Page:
Gold is categorised as a heavy metal with unique properties. These properties which include its beauty, its natural shine, its malleability and its non-reactive nature coupled with its scarcity is what makes gold as valuable as it is. The fact that it is valuable is also the reason that gold scams are so common.
Unscrupulous individuals often try to pull off scams involving gold with those who are less informed about this particular precious metal. Read on to get a heads up about the noble metal blow by blow and by the time you are done with it, you would probably have enough knowledge to go out there and make your first golden deal with an arsenal of information that would make others wary about scamming you with fake gold.
Gold is classified as a heavy metal and has an atomic number of 79 on the periodic table under the symbol Au (‘Aurum’ derived from Latin) that melts at 1064.18 degrees Celsius and boils at 2970 degrees Celsius. Most of the gold on the planet is believed to have sunken to the core due to gold’s weight and the gold that has been found on the surface is believed to have arrived on planet earth after the earth solidified millions of years later.
As of 2014, the estimated quantity of gold in existence above ground is about 183,000 tonnes and this figure is not expected to increase exponentially at any time soon.
Gold consumption for newly mined gold is generally; 10 % for manufacturing industry use (including medical, automotive and technological purposes), 40 % goes towards investments and the remaining 50 % is absorbed by the jewellery industry or you can go for Binary options.
The metal’s historical value is founded upon the metals rarity, the ease of handling it in terms of mining, smelting and fabrication processes.
Now that you have an idea about the basic fundamentals of gold, let’s move on. Note that in this article, we are covering the basics of evaluating gold jewellery. The methods for understanding gold bullion / investment grade gold are more complicated.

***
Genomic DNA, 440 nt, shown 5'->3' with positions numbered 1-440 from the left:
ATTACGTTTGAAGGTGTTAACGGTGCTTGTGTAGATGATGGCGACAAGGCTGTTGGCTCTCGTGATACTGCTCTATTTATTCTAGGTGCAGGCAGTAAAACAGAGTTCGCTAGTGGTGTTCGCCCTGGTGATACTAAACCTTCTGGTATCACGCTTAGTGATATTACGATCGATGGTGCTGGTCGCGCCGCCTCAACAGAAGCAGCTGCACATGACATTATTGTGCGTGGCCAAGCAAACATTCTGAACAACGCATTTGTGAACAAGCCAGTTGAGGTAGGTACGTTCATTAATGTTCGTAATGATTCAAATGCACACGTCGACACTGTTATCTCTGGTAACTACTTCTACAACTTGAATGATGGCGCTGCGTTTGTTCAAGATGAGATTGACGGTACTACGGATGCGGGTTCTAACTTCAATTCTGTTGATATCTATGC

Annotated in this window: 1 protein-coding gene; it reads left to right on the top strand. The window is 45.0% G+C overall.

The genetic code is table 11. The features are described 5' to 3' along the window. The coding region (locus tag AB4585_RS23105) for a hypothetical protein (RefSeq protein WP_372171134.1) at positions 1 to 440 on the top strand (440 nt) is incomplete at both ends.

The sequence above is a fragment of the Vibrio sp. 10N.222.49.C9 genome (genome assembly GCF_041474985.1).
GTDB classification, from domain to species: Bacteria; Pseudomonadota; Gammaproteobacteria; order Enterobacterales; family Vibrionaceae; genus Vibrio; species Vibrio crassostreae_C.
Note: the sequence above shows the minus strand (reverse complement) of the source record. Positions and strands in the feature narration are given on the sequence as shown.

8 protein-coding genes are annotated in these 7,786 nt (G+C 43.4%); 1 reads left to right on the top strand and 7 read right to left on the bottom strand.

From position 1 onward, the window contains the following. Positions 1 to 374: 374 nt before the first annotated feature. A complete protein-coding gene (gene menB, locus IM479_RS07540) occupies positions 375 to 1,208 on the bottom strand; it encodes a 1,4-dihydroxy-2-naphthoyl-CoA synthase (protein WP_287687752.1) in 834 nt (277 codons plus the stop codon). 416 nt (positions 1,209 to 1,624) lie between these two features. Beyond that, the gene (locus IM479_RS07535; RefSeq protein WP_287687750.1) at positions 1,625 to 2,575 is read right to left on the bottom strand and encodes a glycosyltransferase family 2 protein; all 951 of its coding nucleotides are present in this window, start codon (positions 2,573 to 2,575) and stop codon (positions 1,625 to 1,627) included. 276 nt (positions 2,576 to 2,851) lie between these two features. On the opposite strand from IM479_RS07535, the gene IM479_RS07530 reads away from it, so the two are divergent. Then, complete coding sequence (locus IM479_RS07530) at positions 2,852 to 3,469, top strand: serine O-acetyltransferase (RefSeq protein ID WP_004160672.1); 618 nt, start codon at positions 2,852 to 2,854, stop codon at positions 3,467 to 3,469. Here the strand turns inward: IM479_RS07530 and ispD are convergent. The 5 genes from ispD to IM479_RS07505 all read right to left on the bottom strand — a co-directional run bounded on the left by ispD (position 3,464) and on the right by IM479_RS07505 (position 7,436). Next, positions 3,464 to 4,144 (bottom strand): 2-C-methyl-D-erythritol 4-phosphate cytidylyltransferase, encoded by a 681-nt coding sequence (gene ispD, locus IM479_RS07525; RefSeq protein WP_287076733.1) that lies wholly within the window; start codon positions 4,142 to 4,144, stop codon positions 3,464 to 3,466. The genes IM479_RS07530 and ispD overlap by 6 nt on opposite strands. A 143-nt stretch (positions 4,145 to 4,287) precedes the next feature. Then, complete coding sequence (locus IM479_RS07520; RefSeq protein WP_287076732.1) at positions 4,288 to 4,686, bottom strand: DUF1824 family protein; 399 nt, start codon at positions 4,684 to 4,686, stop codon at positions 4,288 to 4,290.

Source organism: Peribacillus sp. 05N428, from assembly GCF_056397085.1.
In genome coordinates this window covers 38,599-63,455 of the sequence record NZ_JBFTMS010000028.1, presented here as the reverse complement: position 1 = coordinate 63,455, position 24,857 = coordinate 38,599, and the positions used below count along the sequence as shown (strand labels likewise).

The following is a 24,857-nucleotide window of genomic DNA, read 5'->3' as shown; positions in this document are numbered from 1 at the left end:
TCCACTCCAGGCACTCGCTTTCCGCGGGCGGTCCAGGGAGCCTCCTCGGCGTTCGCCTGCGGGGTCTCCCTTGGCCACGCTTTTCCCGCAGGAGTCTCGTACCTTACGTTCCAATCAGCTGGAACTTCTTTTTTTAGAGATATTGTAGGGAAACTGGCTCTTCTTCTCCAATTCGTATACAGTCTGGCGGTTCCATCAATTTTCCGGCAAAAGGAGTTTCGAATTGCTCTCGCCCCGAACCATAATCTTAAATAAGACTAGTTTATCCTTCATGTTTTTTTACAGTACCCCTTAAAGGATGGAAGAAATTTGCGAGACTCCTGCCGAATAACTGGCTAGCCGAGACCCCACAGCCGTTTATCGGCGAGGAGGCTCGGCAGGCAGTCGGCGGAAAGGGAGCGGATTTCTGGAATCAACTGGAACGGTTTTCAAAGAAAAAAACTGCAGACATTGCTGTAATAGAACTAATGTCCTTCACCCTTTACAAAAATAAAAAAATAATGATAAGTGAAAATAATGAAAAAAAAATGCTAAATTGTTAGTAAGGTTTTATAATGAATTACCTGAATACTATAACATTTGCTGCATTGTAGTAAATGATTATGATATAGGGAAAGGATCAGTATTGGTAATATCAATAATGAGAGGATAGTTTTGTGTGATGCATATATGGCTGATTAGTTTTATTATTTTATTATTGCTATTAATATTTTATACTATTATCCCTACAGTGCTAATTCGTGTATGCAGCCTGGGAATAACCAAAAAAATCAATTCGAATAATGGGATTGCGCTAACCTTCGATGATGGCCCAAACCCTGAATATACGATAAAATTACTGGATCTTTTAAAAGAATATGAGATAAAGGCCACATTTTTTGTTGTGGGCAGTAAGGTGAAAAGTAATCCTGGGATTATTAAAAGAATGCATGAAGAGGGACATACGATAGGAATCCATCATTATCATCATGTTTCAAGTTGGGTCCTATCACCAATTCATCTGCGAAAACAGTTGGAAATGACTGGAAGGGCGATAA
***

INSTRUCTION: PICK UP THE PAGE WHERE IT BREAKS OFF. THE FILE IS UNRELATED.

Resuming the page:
Understanding the Karat system
The karat system is basically a 24 point scale system that is used to evaluate the % of gold in a certain piece of jewellery or item, whereby if anything is rated as 24K or marked as such – it means that that particular piece is pure gold,100 % of its total weight is gold, much like gold bullion. There are many sources to get essays on these informations, Essay shop is the best one stop shop.
Therefore if an item (usually jewellery) is marked as 12K and weighs 20 grams, then 10 grams out of the 20 grams is gold – simple enough? Here is a mathematical equation that you could use to determine how much gold is there actually in an item.
Karat Value Stamped on Item ÷ 24 x weight of item or jewellery = total weight of gold in the item
For example, let us take a gold bracelet that has an 18 K stamp on it that weighs 10 grams.
Using the formula you would get 18/24 x 10grams = 7.5 grams. That means that there is a total of 7.5 grams of gold in that 10 gram item. This formula is derived from Melbourne Gold Company.
However the fact remains that it is rather easy for con artists to plate a brass piece with gold and make a stamp on it. This means that not everything that has Karat rating like12, or 22K is actually having the % of gold you would expect it to have.
So how do you go about overcoming this problem? Use a test kit. Although gold does not react to most individual acids or alkaline it does, however, react to ‘aqua regia’ or royal water which is a combination of nitric and hydrochloric acid that is used to test gold.
These kits are available online for as little as 13 Dollars. It is relatively easy to use.
Testing Gold with a Precious Metals Test Kit – The Acid Test
Most of these kits come with 5 different bottles marked 10 K, 14 K, 18 K, 22 K and one that indicates Silver on it along with a test stone. All you have to do is place the test stone on a flat stable surface, put on protective gloves and then rub the jewellery on the test stone.
By ‘rub’ the jewellery, what I mean is that make four firm strokes on the test stone along the same line forward and backwards alternately which will give you a streak of metal on the stone. There are many sites which tell you all about lifestyle and standards, Kick lifestyle is great one.
Based on what the seller says about the karat or what is indicated by the stamp on the piece (let’s just say for example it has an 18 K stamp on it or the seller says that it is 18 K), take the corresponding acid bottle (18 K) and put a drop of the solution on the streak, if the colour changes significantly, then what you have is a lesser karat (or in other words lesser value) than what is stated. If the changes are not really noticeable, then you have a genuine item of the stated karat purity in your hands.
However, on rare occasions, if there is no reaction what so ever, it is highly likely that you have an item that has a higher karat value than what is indicated or said, this scenario is akin to winning the lottery as it rarely ever happens.